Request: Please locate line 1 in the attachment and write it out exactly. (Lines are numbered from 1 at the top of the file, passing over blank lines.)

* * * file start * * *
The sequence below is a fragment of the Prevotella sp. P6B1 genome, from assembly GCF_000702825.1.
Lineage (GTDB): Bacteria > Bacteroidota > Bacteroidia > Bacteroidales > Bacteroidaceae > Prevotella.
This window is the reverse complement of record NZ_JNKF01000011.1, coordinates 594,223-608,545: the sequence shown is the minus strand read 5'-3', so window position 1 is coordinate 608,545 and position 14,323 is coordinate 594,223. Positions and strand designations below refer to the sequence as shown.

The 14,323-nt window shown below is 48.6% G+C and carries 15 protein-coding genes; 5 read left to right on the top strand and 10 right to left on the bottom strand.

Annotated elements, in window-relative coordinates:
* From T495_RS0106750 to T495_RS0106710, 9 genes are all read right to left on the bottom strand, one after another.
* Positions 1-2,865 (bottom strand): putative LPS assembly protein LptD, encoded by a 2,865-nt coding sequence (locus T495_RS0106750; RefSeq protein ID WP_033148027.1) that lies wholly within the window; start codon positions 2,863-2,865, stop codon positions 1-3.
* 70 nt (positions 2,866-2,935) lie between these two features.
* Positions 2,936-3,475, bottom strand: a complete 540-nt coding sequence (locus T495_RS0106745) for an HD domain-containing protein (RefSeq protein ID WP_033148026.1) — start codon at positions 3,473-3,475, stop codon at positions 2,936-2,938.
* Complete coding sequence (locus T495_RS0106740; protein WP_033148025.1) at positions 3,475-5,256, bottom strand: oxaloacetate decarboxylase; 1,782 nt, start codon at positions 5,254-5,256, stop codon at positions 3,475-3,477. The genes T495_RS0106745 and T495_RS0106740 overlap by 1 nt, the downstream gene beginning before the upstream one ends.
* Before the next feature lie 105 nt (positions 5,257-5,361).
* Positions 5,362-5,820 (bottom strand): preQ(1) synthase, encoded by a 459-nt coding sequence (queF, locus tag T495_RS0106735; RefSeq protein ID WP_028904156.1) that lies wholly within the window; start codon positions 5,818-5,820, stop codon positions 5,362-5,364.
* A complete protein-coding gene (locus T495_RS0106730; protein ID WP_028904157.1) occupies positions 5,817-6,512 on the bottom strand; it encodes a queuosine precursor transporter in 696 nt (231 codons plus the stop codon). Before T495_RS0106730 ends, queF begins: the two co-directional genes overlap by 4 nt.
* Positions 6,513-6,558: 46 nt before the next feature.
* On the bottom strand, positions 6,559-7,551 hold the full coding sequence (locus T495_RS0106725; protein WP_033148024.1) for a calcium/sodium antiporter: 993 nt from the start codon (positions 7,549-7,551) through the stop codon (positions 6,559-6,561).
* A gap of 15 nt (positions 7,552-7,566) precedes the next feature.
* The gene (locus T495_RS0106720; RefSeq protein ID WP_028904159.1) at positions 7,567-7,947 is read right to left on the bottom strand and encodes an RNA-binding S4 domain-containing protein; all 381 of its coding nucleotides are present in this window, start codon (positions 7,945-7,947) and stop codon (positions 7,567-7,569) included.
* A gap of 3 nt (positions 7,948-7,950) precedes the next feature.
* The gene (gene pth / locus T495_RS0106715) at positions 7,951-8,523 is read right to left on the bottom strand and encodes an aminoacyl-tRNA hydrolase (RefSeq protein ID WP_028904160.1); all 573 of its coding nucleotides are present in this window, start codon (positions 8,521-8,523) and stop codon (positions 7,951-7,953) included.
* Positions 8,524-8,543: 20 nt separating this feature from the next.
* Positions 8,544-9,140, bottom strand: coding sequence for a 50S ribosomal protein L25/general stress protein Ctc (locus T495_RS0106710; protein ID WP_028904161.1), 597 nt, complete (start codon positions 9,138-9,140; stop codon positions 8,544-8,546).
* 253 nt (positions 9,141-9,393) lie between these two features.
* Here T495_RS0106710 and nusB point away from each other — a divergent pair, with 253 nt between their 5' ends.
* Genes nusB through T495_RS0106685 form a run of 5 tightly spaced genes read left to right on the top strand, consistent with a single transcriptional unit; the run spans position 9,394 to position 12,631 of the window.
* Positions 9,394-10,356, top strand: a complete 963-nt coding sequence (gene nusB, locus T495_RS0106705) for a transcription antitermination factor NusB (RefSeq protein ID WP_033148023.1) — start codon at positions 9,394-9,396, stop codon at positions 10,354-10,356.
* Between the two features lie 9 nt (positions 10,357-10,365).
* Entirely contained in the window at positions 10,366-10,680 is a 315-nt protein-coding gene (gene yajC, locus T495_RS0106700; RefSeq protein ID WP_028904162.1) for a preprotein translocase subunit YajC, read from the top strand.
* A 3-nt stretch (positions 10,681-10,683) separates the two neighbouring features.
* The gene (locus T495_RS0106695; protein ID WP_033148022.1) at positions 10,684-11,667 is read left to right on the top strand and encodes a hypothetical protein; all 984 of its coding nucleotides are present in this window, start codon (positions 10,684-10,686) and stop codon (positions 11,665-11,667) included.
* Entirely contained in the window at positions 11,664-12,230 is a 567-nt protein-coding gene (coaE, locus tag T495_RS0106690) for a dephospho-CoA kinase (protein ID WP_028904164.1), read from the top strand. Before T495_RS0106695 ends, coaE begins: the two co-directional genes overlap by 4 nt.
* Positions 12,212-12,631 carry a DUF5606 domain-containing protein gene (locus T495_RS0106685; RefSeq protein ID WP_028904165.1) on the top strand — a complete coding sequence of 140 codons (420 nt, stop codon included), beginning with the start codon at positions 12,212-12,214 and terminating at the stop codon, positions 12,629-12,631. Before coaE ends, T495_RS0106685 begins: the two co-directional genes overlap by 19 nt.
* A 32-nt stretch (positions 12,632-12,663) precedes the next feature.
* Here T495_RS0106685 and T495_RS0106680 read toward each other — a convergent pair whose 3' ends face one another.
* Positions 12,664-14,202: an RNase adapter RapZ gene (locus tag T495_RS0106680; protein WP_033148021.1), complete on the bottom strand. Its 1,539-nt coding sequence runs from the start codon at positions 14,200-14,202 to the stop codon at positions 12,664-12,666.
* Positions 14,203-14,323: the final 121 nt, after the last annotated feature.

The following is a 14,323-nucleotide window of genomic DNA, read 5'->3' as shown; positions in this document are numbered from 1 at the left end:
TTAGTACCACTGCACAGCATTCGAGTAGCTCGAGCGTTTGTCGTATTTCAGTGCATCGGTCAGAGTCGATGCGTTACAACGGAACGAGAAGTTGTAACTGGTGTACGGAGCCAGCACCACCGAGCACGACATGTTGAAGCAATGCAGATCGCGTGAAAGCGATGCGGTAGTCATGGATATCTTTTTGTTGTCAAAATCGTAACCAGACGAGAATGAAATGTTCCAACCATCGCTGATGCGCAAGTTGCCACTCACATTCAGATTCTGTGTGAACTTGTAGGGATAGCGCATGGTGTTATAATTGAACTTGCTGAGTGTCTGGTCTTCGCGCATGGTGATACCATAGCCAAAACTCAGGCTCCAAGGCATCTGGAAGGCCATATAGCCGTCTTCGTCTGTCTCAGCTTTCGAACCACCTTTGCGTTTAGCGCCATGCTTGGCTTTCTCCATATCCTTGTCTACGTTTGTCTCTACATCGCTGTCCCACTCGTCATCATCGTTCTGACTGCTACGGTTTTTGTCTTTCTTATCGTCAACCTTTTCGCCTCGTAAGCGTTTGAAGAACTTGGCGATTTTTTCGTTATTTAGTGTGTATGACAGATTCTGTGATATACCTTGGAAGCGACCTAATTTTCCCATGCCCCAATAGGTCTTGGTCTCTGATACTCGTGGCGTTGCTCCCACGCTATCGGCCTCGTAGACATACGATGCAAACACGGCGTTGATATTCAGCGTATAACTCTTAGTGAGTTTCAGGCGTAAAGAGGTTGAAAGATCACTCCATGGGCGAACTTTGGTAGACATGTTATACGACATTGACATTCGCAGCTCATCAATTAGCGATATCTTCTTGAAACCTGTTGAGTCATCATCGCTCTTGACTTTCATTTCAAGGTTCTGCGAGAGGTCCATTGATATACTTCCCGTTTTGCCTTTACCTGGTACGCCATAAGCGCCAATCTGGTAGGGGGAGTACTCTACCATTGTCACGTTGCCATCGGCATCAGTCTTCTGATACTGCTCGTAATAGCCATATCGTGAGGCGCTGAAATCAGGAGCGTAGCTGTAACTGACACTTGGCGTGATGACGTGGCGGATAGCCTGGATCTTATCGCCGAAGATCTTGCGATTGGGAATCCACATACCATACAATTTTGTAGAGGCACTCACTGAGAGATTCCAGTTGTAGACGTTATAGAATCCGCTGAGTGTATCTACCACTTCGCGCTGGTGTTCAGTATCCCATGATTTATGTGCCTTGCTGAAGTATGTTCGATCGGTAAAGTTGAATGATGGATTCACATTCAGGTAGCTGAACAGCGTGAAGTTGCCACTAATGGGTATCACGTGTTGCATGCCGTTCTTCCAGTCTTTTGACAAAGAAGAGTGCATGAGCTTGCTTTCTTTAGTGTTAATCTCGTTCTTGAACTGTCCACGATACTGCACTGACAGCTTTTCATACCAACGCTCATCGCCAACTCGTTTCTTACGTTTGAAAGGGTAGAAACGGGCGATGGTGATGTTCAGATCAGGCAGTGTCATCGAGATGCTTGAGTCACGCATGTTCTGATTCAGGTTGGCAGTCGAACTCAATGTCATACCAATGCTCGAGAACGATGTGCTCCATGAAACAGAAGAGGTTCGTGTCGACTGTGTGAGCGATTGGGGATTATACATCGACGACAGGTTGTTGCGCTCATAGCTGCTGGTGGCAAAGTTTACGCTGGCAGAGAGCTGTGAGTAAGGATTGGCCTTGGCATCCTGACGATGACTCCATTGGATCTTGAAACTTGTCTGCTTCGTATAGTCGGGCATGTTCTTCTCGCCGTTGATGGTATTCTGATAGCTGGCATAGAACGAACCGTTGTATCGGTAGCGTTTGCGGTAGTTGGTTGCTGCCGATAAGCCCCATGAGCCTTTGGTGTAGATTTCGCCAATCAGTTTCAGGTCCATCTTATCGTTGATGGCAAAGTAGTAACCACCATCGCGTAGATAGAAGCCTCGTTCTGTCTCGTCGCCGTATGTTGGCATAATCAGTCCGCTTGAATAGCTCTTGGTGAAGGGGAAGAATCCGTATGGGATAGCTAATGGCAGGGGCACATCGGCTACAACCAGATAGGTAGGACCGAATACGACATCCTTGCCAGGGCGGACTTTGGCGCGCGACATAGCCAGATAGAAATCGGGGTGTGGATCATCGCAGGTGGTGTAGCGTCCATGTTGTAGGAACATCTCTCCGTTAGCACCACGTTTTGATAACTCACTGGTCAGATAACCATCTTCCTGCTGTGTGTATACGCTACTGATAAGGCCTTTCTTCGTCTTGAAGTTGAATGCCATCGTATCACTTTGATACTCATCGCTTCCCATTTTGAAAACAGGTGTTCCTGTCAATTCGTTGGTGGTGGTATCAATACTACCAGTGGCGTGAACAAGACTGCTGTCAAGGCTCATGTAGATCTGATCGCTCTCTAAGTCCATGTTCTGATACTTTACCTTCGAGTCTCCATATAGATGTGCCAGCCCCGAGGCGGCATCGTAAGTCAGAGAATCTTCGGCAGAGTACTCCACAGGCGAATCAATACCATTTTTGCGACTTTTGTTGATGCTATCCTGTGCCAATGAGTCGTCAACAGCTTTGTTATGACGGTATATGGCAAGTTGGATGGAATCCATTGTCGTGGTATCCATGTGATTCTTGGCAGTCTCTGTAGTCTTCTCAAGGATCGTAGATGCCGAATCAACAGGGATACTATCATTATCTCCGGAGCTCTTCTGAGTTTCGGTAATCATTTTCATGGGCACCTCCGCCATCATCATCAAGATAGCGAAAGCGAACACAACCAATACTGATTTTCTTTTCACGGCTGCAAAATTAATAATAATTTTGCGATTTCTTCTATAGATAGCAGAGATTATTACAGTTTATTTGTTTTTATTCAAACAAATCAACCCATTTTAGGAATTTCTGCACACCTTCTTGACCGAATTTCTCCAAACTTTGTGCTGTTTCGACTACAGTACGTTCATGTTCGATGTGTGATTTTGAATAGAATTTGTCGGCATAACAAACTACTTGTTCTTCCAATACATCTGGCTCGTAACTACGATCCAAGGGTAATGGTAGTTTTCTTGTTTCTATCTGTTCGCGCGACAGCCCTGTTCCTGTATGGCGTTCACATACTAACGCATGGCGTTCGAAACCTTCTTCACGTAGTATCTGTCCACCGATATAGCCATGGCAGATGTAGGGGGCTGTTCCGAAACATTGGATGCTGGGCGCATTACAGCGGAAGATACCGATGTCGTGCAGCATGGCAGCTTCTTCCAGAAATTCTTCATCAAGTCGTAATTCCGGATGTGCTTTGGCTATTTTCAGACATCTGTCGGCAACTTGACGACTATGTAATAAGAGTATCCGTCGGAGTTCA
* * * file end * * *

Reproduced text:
The sequence below is a fragment of the Prevotella sp. P6B1 genome, from assembly GCF_000702825.1.